The aging central nervous system (CNS) of mammals displays progressive limited regenerative abilities. Recovery after loss of neurons is extremely restricted in the aged brain. Many research models fall short in recapitulating mammalian aging hallmarks or have an impractically long lifespan. We established a traumatic brain injury model in the African turquoise killifish (Nothobranchius furzeri), a regeneration-competent vertebrate that evolved to naturally age extremely fast. Stab-wound injury of the aged killifish dorsal telencephalon unveils an impaired and incomplete regeneration response when compared to young individuals. In the young adult killifish, brain regeneration is mainly supported by atypical non-glial progenitors, yet their proliferation capacity clearly declines with age. We identified a high inflammatory response and glial scarring to also underlie the hampered generation of new neurons in aged fish. These primary results will pave the way to unravel the factor age in relation to neurorepair, and to improve therapeutic strategies to restore the injured and/or diseased aged mammalian CNS.© 2021 The Authors. Aging Cell published by Anatomical Society and John Wiley & Sons Ltd.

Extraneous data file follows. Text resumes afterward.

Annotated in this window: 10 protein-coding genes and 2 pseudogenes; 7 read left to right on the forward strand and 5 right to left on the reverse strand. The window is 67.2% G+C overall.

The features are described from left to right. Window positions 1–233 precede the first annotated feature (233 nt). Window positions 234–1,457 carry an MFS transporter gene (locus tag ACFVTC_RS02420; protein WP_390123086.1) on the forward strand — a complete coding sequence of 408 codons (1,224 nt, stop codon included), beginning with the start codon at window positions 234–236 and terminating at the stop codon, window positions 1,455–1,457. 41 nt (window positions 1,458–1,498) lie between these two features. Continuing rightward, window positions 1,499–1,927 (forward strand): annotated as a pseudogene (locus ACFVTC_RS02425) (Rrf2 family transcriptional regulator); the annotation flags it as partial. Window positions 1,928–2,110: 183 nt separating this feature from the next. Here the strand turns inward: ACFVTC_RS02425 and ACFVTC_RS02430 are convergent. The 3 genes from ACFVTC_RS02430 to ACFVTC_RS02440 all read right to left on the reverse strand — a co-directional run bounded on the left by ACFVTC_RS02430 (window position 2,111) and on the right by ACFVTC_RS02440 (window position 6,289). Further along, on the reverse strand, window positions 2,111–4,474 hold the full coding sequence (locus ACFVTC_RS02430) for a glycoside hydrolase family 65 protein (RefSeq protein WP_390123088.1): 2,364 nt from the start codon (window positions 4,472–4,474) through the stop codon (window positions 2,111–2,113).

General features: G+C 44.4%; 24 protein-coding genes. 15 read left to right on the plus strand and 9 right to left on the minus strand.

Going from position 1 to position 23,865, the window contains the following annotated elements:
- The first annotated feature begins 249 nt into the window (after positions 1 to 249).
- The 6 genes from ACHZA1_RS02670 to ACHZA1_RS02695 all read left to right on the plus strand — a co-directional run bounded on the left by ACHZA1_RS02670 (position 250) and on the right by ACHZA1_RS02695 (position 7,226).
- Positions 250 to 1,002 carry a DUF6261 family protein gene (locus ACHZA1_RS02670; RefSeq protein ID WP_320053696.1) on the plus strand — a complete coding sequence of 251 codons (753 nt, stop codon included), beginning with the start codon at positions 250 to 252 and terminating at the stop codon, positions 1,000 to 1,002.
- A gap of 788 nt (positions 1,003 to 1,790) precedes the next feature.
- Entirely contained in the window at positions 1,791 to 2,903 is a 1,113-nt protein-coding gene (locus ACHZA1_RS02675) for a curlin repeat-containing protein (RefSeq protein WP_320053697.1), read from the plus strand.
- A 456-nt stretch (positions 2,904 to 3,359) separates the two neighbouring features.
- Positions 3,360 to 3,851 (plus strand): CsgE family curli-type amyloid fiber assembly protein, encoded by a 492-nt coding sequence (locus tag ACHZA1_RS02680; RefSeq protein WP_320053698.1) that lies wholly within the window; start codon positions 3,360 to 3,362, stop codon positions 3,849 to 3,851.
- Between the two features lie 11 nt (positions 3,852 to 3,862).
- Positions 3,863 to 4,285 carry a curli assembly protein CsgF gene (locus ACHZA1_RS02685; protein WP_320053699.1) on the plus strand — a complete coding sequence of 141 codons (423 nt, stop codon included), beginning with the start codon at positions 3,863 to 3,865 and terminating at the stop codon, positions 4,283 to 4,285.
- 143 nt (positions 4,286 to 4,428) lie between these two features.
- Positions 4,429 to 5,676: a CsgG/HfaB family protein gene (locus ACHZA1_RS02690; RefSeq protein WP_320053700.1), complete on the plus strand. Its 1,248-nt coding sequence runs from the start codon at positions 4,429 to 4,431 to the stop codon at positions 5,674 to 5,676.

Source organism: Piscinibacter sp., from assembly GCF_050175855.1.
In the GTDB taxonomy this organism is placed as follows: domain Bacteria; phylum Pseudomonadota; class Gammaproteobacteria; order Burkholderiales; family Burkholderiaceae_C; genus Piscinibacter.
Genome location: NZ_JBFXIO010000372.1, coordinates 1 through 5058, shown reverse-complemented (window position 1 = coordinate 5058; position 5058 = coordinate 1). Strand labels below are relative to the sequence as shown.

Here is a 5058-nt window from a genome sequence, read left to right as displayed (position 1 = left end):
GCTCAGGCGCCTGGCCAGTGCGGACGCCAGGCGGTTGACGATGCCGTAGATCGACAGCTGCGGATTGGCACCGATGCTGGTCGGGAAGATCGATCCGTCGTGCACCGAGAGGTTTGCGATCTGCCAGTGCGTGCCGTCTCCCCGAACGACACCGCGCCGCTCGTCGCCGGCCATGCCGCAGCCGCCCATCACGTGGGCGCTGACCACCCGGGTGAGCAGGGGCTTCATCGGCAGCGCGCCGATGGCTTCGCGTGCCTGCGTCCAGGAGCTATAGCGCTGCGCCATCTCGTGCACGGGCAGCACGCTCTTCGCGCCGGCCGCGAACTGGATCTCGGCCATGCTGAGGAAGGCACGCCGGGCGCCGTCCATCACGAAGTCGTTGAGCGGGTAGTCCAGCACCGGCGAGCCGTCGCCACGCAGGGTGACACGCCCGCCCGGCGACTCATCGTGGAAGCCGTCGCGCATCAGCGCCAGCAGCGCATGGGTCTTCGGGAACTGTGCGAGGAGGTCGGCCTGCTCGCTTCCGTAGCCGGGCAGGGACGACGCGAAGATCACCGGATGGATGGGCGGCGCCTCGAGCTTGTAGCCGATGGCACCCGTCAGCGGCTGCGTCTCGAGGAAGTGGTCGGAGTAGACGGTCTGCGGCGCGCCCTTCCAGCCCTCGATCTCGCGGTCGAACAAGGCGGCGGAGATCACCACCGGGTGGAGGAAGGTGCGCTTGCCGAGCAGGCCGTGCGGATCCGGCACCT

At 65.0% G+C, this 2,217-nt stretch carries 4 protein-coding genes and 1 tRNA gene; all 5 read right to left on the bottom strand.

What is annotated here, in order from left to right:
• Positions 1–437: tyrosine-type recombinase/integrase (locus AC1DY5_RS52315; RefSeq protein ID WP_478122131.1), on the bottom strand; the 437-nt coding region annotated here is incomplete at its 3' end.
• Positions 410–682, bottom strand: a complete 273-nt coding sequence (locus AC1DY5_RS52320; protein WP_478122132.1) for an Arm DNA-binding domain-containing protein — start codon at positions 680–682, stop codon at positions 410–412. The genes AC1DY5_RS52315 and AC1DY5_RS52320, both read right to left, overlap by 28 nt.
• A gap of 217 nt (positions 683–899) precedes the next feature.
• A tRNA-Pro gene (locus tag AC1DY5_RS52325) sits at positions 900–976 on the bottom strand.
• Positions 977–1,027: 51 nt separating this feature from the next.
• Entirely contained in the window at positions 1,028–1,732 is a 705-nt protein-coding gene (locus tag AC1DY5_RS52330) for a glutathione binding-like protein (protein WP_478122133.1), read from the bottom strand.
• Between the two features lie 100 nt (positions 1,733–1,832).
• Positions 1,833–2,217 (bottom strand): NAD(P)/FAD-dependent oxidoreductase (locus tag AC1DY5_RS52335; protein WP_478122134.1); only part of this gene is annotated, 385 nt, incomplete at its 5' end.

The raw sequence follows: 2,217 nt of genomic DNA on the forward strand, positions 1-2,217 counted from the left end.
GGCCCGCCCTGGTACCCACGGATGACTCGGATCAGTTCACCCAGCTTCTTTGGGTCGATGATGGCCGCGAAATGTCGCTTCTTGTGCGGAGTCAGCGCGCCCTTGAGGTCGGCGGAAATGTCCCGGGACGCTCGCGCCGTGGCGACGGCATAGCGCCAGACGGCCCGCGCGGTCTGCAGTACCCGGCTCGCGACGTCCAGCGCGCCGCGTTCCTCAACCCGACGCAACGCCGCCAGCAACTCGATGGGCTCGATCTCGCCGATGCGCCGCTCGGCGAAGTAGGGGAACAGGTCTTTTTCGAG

About The Expert
Jolien Van Houcke